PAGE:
We all know the damage that cigarettes can cause to our health, but should hot dogs be given the same cold shoulder? According to the Physicians Committee for Responsible Medicine, a nonprofit that advocates for a plant-based diet and preventative medicine, that answer is yes — and this is but one of many processed foods that are slowly killing us.

The group released a billboard near the Indianapolis Motor Speedway featuring several hot dogs in a cigarette box with a skull and crossbones on the front. It reads: “Warning: Hot dogs can wreck your health,” and is meant to make race fans think twice about eating the popular food.

An estimated 62 percent of Americans eat some form of processed pork, with the average person eating 32 pounds a year!

“A hot dog a day could send you to an early grave,” says PCRM nutrition education director Susan Levin, M.S., R.D. “Processed meats like hot dogs can increase your risk for diabetes, heart disease and various types of cancer. Like cigarettes, hot dogs should come with a warning label that helps racing fans and other consumers understand the health risk.”

While some might chalk this up as a publicity stunt by a pro-vegetarian group, the science linking processed meats to an increase in cancer risk is rather convincing. A 2007 study using data from the American Institute for Cancer Research (AICR) and the World Cancer Research Fund found that consuming just 50 grams of processed meat (think one hot dog) daily increases the risk of colorectal cancer, on average, by 21 percent.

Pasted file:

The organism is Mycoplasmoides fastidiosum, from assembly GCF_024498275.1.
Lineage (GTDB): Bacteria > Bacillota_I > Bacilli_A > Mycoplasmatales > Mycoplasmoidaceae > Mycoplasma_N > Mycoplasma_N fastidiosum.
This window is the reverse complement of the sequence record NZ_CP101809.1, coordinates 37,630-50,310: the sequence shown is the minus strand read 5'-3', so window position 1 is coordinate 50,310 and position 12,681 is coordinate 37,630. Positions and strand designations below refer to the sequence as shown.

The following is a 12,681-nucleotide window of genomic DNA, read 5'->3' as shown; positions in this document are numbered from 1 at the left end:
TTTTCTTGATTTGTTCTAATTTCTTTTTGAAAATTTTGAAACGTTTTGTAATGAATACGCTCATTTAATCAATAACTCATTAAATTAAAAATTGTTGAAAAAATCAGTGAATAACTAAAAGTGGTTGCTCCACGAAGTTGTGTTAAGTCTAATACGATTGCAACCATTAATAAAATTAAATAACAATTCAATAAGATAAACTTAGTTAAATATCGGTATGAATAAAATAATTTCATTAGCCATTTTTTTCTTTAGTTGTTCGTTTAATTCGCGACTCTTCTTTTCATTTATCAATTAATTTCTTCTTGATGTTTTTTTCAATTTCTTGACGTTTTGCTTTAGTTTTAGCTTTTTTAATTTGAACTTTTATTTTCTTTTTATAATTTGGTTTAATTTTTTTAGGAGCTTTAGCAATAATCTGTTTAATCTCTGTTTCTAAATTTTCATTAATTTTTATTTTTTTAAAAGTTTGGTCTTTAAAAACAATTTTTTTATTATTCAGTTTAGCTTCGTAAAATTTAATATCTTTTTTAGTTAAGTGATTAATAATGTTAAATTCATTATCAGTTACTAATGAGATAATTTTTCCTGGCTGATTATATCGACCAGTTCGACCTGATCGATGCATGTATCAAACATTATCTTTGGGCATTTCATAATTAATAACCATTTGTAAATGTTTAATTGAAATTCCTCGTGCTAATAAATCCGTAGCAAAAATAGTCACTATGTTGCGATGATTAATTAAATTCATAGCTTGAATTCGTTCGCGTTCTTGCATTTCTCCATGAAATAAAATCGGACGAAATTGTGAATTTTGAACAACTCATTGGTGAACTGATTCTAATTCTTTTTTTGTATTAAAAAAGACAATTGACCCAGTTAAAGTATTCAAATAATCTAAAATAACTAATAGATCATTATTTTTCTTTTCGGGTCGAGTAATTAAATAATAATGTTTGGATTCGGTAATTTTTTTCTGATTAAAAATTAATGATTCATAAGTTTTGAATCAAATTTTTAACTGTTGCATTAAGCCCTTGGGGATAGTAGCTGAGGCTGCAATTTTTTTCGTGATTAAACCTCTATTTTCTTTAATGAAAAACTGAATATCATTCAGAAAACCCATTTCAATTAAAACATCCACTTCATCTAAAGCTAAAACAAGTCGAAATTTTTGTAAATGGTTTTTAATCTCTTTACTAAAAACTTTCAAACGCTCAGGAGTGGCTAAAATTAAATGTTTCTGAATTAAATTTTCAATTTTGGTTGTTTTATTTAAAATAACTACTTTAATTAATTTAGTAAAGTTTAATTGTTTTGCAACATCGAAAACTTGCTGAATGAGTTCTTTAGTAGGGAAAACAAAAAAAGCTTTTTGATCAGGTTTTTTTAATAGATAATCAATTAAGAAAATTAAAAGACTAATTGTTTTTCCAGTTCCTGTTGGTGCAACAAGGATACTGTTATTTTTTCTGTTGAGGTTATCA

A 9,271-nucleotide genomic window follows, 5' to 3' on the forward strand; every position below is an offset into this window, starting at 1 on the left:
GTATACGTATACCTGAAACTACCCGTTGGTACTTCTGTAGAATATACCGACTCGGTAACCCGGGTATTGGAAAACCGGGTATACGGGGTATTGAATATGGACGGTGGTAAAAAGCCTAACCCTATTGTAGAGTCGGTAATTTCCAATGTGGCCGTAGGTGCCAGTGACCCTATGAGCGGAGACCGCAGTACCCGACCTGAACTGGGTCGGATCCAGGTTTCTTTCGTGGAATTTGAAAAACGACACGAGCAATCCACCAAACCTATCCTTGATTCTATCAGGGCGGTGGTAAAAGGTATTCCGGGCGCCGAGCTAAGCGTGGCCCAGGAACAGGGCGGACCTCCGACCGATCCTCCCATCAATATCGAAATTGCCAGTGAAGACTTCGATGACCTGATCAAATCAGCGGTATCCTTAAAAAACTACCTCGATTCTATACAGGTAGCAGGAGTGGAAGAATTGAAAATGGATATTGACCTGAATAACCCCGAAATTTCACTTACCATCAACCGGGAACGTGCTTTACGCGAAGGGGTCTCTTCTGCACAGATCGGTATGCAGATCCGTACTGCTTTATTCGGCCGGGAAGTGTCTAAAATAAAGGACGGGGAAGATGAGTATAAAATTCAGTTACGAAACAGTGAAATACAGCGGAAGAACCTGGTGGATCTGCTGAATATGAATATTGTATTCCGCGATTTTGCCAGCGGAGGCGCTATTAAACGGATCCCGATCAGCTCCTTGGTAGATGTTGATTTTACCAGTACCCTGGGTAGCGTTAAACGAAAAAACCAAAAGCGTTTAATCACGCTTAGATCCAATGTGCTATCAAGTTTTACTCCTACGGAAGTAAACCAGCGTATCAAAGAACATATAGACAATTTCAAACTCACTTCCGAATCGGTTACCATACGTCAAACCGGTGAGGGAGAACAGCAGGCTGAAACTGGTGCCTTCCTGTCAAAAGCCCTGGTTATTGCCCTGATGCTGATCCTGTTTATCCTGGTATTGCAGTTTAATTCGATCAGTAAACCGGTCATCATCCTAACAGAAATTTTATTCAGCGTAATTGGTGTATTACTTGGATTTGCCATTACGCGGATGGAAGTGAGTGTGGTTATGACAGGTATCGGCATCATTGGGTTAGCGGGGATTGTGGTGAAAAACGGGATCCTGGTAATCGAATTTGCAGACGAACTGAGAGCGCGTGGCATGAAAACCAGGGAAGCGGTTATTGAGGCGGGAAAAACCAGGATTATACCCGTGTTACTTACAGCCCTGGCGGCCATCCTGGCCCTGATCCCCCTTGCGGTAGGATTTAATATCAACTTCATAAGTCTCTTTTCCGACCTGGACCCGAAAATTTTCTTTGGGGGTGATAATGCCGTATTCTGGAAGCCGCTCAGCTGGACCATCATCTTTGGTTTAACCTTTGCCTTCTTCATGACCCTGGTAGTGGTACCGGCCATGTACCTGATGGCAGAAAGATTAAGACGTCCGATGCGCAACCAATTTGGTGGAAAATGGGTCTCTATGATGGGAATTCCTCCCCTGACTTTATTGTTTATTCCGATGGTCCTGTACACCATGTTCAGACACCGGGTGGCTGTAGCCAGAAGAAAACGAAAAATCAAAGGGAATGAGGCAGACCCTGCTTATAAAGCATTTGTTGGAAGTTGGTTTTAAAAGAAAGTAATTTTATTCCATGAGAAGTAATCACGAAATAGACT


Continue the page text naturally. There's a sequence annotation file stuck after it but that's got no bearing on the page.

It gets worse. As MNN blogger Chanie Kirschner recently pointed out, a 2005 study at the University of Hawaii linked consumption of processed meats to a 67 percent increase in the risk for pancreatic cancer. Researchers, however, were quick to point out that the link may have more to do with the way the processed meats are prepared, rather than their contents.

Either way, moderation should be the overarching theme of any healthy diet. If you're one of those Americans averaging over 32 pounds of processed pork annually, consider cutting back or eliminating that habit altogether. If you're at the ballpark or other sports venue, also try and seek out some kind of healthier alternative — like a black bean burger or fresh salad.

What do you think, MNN readers? Will you be cutting back on your summer hot dog eating?

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Michael d'Estries ( @michaeldestries ) covers science, technology, art, and the beautiful, unusual corners of our incredible world.

Should hot dogs come with a warning label?
Nonprofit group says consumers should view the popular summer food as a health risk on par with cigarettes.